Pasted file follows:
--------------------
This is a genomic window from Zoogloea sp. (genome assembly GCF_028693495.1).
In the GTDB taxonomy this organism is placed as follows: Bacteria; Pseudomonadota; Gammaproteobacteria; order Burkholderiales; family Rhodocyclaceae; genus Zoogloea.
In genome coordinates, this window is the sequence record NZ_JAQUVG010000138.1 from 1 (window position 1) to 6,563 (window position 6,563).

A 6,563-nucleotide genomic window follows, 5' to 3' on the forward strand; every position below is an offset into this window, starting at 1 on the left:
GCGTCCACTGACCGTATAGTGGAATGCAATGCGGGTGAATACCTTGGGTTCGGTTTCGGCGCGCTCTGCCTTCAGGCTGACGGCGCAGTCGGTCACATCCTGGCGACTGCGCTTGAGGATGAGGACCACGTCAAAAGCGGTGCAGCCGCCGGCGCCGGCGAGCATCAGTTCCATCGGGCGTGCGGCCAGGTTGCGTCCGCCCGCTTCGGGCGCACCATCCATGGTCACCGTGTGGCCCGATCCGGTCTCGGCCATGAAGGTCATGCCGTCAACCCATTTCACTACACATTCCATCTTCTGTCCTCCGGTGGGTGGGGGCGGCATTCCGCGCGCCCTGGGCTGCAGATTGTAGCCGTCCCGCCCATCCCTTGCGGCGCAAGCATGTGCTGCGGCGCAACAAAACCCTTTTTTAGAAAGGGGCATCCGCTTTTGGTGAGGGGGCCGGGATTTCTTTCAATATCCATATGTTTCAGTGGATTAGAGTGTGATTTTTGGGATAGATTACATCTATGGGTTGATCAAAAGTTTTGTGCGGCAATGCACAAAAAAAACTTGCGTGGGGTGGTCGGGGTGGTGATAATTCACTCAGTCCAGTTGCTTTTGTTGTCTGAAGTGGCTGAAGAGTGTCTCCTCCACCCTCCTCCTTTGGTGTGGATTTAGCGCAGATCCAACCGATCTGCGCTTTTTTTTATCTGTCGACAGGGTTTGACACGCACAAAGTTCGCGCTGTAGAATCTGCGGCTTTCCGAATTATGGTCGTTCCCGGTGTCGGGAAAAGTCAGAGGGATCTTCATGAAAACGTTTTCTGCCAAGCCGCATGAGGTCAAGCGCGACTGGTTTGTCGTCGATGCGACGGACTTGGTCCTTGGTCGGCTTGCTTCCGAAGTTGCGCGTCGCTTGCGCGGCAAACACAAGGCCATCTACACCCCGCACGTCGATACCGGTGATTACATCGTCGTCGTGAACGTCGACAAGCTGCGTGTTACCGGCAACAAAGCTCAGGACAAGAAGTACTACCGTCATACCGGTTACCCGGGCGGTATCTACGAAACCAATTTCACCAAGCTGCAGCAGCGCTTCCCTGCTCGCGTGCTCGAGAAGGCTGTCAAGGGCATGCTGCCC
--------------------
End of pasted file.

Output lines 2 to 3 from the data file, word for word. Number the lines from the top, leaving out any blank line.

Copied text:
In the GTDB taxonomy this organism is placed as follows: Bacteria; Pseudomonadota; Gammaproteobacteria; order Burkholderiales; family Rhodocyclaceae; genus Zoogloea.
In genome coordinates, this window is the sequence record NZ_JAQUVG010000138.1 from 1 (window position 1) to 6,563 (window position 6,563).